This past November, I was a lucky delegate from our Slow Food chapter to Terra Madre, a biennial gathering of 5,000 delegates from every corner of the globe to share their stories and learn from each other on behalf of the earth, farming, and biodiversity. It is a huge coming-together of people from everywhere who face similar challenges. The delegates are housed, either in hotels or in home-stays. A lovely family in Turin hosted one of our local delegates, and one night I was invited to dinner. There I met 2 delegates from Iran, a young man and an older woman, who have been working in an NGO doing environmental work in their country. The woman had been at it for 40 years. I asked her how it had been to do her work while the more radical Ahmadinejad was in power. She said it was in some ways easier because he was against GMO’s.
We told our stories over a wonderful dinner. I said that I have been working with our Slow Food chapter and a group of volunteers to help save apple orchards in our county. We focus on the Gravenstein apple because of it’s unique adaptation to our soil and climate and water resources, and because it is part of our local cultural heritage. I said that we lose a lot of apple acreage when people cut down their orchards and plant wine grapes, so we work to improve the demand for local apples, and by doing so help the farmers make a better living and hopefully keep growing apples. We also help create new markets and support the development of new apple products.
Then she told me her apples vs. grapes story – in reverse. In Iran they eat a lot of raisins. They have grape vines that are uniquely adapted to their climate, soil, and water resources – just like our apples. Many of their vineyards are ancient, like our apple trees. At some point, a representative from a multi-national corporation came and told their farmers that they could make more money planting…apples! They were told that there was a great foreign demand for “apple essence”, used as an additive and in scented products. So, they ripped out their ancient vineyards and planted apple trees. You can probably guess what happened. The trees did not survive because they were not adaptive to the climate, soil and water.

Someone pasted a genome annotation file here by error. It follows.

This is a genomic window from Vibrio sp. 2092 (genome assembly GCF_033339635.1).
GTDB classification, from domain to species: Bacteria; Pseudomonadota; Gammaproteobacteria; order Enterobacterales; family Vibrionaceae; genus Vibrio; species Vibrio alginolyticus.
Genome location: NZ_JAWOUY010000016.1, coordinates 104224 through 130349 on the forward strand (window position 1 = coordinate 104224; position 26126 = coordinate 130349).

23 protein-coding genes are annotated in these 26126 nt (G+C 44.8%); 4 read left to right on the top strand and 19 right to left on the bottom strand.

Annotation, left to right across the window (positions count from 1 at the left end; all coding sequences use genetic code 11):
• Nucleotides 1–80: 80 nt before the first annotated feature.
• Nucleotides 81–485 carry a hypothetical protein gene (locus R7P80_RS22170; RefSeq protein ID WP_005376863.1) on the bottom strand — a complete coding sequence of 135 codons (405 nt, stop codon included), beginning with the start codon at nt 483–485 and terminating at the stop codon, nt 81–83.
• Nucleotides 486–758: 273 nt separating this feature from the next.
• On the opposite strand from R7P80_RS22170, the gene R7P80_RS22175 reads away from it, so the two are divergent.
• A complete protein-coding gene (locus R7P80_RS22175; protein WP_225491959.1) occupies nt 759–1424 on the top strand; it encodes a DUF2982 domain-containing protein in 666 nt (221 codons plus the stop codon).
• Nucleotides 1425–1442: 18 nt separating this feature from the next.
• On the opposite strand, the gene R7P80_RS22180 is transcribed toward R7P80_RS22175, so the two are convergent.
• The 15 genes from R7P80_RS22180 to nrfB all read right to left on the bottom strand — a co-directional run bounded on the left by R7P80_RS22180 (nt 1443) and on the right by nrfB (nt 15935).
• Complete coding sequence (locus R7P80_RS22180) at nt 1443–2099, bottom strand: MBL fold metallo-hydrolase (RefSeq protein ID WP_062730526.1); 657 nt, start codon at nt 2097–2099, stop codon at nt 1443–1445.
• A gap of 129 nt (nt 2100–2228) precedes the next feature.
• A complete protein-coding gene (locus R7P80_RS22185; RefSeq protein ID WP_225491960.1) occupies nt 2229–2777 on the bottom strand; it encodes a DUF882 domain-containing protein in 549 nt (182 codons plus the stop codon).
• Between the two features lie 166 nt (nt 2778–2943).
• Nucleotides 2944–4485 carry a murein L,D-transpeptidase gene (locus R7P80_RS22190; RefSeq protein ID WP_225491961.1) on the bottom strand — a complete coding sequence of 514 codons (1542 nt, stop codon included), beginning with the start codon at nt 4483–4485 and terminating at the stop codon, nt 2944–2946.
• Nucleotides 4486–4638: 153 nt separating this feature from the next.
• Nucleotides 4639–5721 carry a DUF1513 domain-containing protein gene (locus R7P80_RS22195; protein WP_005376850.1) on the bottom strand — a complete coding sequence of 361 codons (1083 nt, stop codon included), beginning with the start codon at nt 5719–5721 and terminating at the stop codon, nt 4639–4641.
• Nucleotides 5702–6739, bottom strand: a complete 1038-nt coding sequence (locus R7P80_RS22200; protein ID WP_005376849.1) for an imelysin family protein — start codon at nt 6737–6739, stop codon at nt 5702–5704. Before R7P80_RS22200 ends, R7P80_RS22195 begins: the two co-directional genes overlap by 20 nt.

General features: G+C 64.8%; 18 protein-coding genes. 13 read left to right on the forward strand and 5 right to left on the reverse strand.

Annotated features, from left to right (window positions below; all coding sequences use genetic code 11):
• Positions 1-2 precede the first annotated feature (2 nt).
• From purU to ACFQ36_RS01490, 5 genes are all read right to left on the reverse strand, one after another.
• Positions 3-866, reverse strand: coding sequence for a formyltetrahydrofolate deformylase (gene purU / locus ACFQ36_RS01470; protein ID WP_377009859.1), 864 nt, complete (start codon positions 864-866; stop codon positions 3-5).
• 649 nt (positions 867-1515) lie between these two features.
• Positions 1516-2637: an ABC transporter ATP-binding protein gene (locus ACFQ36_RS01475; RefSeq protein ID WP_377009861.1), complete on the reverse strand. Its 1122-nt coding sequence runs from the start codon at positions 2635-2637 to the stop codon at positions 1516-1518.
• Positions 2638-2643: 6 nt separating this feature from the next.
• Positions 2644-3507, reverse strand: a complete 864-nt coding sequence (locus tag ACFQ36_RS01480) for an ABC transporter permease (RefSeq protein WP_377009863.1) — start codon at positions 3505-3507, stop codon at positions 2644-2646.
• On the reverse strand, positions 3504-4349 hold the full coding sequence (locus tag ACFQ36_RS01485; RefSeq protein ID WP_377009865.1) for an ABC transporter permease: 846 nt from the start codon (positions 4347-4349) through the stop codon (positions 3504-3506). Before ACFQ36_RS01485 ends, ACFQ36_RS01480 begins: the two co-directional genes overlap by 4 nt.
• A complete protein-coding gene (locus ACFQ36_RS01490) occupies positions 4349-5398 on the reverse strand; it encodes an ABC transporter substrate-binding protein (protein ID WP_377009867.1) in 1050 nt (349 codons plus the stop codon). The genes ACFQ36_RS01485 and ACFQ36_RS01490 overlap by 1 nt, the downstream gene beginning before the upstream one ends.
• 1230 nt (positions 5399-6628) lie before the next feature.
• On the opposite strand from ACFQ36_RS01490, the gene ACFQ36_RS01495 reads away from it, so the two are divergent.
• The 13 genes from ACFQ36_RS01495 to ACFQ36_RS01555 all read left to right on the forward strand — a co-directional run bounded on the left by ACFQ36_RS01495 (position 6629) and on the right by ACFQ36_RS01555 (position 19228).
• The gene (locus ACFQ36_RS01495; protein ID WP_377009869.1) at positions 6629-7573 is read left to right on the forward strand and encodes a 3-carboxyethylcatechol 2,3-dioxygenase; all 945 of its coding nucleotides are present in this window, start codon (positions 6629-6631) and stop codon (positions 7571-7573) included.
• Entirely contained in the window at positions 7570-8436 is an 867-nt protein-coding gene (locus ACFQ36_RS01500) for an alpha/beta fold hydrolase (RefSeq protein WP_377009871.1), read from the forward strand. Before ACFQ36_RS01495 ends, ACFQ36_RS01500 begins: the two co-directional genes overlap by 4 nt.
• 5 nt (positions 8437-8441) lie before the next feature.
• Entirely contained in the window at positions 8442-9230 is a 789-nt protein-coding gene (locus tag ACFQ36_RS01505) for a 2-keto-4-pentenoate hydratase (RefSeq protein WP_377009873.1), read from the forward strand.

Terra Madre and the Slow Food Foundation for Biodiversity have hundreds of stories like this one. Farmers and small landowners in Africa and Latin America and everywhere else where the land is cheap and the governments are not strong are encouraged to grow products for the global market and in doing so they lose their indigenous foods, diet, and foodways. Attending Terra Madre and meeting people face to face like our Iranian friends, is how I remind myself to act locally and think globally.
Since I returned, I am back to work with other passionate apple folks on our plans for next season. I love that apples are seasonal and that in doing this work I am living seasonally too. We will put up our huge banners in Sebastopol in July that says, “The Gravensteins are Coming” to help other people remember to eat seasonally. We will march with our banner in the annual Apple Blossom Parade. How much more delicious is something that you actually have to wait for! I almost never eat an apple out of season now. Fresh ones are worth waiting for. We are working on updating our apple information for our new SFRR web site. There will be a Where to Find Local Apples section, a new UPick section, and a Products Made with Local Apples section.
We have ordered a new apple press for our free Community Apple Press, which will re-open in August, or as soon as the Gravs are ripe. We’re trying to figure out who will drive up to Oregon in their truck to pick it up when it’s ready. This year we plan to be open 3 days, instead of just the weekends, so we can accommodate more folks pressing their juice, and we can bring in school kids too. There will be a link to it on our website so people can sign up for time slots using our 2 presses.
And finally, after 15 years, I have moved off the Slow Food Russian River leadership team so I can devote more of my time to the apple project – and my grandchildren.
Paula Shatkin has been a Slow Food leader for 15 years. She started the Sebastopol Gravenstein Apple Presidium – the only Slow Food Presidium in California and the most active Presidium project in the U.S. She is a geriatric social worker, most recently at Palm Drive Hospital, and currently runs a caregiver support group on behalf of the hospital district.